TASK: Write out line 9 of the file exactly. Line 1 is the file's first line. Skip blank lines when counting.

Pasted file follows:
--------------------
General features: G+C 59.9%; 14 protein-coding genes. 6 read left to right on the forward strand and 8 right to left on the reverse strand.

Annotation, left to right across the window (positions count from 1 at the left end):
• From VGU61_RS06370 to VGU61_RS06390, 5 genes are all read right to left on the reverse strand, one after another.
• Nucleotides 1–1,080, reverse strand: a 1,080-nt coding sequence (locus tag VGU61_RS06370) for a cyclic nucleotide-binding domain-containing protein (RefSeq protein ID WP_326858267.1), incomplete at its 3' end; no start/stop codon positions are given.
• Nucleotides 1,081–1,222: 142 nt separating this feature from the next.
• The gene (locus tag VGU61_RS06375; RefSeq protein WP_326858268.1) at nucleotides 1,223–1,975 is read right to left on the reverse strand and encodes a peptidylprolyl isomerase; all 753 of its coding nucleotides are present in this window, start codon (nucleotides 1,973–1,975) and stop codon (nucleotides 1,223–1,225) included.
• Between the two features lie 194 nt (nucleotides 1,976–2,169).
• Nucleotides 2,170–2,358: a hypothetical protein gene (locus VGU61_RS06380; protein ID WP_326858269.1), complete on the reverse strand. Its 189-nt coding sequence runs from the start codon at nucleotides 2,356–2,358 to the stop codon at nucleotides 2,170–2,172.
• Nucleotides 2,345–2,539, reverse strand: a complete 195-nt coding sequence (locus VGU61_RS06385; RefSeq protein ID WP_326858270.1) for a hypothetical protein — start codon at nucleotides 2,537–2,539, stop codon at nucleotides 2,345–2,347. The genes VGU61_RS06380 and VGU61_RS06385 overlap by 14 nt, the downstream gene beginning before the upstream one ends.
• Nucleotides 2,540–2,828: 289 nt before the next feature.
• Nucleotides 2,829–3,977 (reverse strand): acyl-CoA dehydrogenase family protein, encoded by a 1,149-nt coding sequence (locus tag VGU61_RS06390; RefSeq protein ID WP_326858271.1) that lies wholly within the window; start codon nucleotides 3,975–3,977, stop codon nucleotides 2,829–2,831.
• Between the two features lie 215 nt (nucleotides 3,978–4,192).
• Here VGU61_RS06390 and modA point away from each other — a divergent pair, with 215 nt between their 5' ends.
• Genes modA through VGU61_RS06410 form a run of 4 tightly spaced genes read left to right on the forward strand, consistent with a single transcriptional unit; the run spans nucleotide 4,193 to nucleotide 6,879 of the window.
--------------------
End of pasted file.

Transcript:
• Nucleotides 2,345–2,539, reverse strand: a complete 195-nt coding sequence (locus VGU61_RS06385; RefSeq protein ID WP_326858270.1) for a hypothetical protein — start codon at nucleotides 2,537–2,539, stop codon at nucleotides 2,345–2,347. The genes VGU61_RS06380 and VGU61_RS06385 overlap by 14 nt, the downstream gene beginning before the upstream one ends.